In the 1950s, while still in her twenties, Helen Frankenthaler developed her signature stain painting technique and was on her way to becoming a leader of the Abstract Expressionist movement and one of the most important American painters of the famed New York School. Art historian and scholar Alexander Nemerov examines this period of Frankenthaler’s life while illuminating her process in his recently published book, Fierce Poise: Helen Frankenthaler and 1950s New York. Eye Level spoke with Nemerov, a former fellow at SAAM, about the artist and her work, in advance of his virtual conversation about the book hosted by SAAM on Thursday, April 8, at 7 p.m.
What inspired you to write this book?
I was inspired to write the book because I love Helen’s paintings from the 1950s; I feel that they capture “life on the quick,” “life on the fly,” and that their way of doing so owes specially to a young person’s lyrical and melancholy way of perceiving the world.
Why was this period so important to Frankenthaler's work?
For me, this period was important because—related to my answer above—she was working out feelings and responses to being alive (as many of us are in our twenties), and that the more achieved works of her later career, starting in the 1960s, for all their Apollonian splendor (or darkened light), address in a more finished, more “resolved,” more magisterial way. The work from the 1960s onward feels like the address of a god; the work from the 1950s that of a person. Obviously, there’s overlap there; but I maintain that distinction when I think of her work.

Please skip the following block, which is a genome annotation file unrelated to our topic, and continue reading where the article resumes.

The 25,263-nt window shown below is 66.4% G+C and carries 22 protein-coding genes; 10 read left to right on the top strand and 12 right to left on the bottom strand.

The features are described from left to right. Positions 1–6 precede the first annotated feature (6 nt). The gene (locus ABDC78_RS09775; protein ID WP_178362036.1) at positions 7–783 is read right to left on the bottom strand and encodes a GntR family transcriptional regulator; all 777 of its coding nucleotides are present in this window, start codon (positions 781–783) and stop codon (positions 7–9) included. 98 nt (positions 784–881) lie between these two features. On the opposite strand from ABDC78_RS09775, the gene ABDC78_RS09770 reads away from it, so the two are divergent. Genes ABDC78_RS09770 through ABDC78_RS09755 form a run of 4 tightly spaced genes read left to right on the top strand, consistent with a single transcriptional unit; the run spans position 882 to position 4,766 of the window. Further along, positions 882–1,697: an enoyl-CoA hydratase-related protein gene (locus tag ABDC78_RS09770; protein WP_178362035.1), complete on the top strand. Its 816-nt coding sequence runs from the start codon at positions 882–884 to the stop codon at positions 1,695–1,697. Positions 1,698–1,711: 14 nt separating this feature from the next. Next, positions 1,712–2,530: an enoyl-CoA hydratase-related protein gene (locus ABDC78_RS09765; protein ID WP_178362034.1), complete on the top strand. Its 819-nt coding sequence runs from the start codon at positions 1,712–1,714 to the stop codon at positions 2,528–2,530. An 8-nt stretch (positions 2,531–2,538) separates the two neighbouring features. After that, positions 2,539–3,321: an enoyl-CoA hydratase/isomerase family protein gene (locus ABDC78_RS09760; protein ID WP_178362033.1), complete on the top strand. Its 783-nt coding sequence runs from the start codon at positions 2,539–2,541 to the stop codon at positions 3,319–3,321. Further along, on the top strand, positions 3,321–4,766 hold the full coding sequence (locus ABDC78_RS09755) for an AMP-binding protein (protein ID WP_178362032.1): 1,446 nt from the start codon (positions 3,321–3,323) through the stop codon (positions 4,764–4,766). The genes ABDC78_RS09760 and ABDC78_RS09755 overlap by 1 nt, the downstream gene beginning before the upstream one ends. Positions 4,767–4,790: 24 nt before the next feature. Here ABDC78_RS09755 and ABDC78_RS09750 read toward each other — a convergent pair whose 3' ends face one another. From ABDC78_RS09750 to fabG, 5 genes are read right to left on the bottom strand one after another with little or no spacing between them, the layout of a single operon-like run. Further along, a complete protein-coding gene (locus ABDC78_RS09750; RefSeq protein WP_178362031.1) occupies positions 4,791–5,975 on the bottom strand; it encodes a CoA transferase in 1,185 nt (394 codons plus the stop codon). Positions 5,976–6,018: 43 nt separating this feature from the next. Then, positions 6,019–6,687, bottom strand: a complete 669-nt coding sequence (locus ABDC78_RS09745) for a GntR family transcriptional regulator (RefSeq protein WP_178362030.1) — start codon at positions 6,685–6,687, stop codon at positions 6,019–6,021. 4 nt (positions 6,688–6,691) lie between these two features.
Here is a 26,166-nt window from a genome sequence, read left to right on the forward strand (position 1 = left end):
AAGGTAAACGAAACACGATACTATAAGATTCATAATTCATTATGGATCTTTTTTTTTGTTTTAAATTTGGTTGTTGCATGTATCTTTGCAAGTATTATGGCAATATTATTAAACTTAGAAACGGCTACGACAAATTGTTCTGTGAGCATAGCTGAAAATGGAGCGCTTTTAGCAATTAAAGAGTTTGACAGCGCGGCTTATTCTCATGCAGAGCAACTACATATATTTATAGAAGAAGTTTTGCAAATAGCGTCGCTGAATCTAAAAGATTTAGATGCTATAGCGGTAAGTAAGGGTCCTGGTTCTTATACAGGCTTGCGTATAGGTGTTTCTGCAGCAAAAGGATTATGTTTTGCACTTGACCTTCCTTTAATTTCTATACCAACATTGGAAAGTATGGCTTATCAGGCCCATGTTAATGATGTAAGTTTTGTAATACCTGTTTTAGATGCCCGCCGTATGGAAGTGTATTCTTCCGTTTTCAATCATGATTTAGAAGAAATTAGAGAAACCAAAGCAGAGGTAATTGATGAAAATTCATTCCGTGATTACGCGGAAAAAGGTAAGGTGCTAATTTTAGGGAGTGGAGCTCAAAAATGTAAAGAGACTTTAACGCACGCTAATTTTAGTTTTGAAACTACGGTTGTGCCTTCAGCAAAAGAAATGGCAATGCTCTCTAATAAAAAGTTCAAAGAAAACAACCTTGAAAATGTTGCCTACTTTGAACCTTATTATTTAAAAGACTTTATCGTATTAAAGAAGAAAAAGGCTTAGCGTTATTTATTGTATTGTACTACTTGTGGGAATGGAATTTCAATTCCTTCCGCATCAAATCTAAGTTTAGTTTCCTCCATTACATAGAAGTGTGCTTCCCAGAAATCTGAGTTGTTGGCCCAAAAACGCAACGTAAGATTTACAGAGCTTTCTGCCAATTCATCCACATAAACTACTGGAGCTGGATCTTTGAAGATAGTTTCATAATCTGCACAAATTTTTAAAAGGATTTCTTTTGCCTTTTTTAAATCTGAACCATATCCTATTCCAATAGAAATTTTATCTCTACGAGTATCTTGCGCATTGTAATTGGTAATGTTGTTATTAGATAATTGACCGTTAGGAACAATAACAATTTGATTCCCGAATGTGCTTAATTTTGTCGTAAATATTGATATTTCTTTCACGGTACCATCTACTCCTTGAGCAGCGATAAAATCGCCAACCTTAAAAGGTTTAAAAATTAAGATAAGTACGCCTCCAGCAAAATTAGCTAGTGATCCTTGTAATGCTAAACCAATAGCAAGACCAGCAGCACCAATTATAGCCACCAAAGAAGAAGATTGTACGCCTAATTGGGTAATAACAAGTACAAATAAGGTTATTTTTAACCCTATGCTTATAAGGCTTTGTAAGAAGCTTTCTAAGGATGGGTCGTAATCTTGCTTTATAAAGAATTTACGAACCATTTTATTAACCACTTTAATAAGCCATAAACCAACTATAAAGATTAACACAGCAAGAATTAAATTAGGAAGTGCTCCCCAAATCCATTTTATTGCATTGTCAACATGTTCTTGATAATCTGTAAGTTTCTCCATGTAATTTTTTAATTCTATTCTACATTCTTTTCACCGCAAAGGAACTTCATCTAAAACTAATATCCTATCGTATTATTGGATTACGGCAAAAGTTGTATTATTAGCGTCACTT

You researched that period of her life extensively; what surprised you about her life at this time?
What surprised me—was maybe that I was not surprised. That it all felt familiar to me. That the highs and lows and neuroses and pride and fear and doubt were all right there. Of course, many details were new to me—perhaps *all* details were new to me, since I was starting from scratch when it came to learning about Helen’s life. But the broad contours were what I thought to find, though “thought” is probably the wrong word for the “hand-in-glove” sensation of my relation to her life and art.
Do you feel she had to struggle in her career because she was a woman?
I’m not sure she suffered because she was a woman; or, rather, she did suffer, with various criticisms of her wealth and arguably strategic alliances with [Clement] Greenberg and [Robert] Motherwell; but also did not suffer, because she believed in her art and herself, so much so that the criticism never gave her doubt.
Small’s Paradise from 1964 is an important painting in SAAM’s collection; what can you share about this work?
I don’t know much about Small’s Paradise but feel it fits what I said above: that it is elemental, a pagoda of fire, a church of sensations, told by a cleric, a functionary of god, rather than a parishioner groveling on the floor.
Alexander Nemerov is the Carl and Marilynn Thoma Provostial Professor in the Arts and Humanities and department chair of art and art history at Stanford University. In 2019, he received the Lawrence A. Fleischman Award for Scholarly Excellence in the Field of American Art History from the Smithsonian’s Archives of American Art. He is also the author of several books, including Soulmaker: The Times of Lewis Hine (2016) and Summoning Pearl Harbor (2017). In 2011, Nemerov was the guest curator for SAAM's exhibition To Make a World: George Ault and 1940s America.
To learn more about Frankenthaler, register now to join Nemerov for a virtual conversation about his new book on Thursday, April 8, at 7 p.m. as part of SAAM’s free program series New Writings in American Art, highlighting new scholarship and publications in the field of American art.